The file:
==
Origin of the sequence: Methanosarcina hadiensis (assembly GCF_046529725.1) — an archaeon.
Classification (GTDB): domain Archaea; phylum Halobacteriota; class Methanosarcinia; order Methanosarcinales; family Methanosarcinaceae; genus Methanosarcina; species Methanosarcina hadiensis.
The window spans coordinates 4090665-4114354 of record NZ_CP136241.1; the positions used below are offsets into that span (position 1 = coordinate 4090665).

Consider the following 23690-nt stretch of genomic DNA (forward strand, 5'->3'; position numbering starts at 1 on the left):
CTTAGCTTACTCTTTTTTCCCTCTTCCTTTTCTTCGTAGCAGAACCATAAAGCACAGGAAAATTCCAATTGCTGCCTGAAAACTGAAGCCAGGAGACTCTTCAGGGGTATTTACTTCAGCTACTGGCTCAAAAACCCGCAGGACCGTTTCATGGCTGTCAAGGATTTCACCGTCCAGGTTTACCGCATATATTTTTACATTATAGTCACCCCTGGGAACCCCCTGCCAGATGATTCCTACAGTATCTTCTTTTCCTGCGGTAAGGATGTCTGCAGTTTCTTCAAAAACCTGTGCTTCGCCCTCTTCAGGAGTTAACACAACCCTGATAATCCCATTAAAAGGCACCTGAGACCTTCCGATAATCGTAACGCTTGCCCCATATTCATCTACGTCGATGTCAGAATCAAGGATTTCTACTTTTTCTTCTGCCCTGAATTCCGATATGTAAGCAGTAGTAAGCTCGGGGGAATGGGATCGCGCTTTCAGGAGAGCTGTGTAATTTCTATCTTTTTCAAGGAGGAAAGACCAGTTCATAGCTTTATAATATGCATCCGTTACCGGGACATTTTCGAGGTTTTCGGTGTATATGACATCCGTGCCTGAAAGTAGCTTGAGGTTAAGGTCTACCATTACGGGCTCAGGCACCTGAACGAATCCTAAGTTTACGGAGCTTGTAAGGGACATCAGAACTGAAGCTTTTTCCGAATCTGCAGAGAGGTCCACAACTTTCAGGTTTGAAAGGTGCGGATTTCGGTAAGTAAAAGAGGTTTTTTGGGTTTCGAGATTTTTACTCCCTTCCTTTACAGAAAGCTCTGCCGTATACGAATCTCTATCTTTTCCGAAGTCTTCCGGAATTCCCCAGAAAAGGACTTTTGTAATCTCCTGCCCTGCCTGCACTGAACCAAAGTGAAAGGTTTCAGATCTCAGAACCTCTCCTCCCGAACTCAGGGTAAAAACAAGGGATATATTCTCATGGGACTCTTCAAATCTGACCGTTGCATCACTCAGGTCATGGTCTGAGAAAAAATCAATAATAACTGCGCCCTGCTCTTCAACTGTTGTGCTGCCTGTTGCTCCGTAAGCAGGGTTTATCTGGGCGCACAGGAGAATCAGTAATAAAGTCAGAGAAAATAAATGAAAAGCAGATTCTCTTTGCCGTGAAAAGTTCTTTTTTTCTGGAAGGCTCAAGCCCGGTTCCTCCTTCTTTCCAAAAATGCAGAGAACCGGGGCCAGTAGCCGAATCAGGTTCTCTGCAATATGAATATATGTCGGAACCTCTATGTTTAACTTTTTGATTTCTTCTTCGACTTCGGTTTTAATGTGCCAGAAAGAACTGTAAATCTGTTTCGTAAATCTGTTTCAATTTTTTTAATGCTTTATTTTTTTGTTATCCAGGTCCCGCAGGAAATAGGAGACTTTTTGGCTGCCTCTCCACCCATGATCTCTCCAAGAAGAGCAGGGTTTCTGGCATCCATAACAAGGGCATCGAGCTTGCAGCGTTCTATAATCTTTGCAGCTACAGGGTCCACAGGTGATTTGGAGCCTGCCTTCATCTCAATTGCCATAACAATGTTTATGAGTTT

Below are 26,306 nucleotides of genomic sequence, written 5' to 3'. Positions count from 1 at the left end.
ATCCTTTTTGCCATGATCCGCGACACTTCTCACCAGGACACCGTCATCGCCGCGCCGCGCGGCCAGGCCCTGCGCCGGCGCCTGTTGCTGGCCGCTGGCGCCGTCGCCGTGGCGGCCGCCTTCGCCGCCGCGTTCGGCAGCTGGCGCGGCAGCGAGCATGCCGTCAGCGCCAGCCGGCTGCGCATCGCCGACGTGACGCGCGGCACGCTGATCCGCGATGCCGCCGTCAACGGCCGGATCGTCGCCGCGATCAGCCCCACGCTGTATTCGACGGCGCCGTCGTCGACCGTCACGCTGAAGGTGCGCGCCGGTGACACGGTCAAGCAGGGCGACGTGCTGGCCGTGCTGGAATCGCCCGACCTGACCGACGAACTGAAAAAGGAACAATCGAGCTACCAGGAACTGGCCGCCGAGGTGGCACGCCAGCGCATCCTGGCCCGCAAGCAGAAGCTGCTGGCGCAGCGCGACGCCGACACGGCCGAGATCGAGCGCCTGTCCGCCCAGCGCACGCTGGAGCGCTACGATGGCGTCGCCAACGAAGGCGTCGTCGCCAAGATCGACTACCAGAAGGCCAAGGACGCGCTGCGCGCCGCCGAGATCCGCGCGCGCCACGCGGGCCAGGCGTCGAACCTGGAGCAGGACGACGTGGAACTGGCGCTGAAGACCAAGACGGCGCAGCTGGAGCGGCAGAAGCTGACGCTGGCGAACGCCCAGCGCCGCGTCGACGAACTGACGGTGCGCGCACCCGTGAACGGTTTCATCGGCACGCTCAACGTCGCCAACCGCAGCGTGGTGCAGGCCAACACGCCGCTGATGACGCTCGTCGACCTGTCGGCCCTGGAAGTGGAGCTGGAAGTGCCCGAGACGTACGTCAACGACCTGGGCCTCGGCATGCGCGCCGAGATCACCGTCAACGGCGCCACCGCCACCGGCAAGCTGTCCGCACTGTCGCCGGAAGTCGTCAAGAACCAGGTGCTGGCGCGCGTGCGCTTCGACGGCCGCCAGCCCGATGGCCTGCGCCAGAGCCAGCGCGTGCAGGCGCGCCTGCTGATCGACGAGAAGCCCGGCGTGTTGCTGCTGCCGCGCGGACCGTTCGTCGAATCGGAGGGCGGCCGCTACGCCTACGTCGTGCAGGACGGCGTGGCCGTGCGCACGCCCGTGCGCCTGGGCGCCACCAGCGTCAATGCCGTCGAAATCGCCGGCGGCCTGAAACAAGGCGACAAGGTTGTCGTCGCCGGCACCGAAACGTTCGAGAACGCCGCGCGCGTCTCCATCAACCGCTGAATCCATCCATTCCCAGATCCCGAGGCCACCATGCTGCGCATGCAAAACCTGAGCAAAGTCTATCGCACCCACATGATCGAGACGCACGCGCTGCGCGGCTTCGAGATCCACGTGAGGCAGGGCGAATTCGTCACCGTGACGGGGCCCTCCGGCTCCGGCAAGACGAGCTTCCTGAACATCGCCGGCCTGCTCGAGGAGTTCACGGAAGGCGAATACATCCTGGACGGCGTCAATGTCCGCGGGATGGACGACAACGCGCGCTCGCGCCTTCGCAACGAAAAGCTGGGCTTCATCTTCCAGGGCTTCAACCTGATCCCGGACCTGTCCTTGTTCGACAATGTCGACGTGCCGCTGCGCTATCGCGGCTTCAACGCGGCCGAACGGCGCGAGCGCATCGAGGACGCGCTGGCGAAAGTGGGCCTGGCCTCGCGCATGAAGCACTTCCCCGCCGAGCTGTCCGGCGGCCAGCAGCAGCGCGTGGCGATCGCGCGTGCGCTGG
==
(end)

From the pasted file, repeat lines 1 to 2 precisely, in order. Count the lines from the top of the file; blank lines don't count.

Origin of the sequence: Methanosarcina hadiensis (assembly GCF_046529725.1) — an archaeon.
Classification (GTDB): domain Archaea; phylum Halobacteriota; class Methanosarcinia; order Methanosarcinales; family Methanosarcinaceae; genus Methanosarcina; species Methanosarcina hadiensis.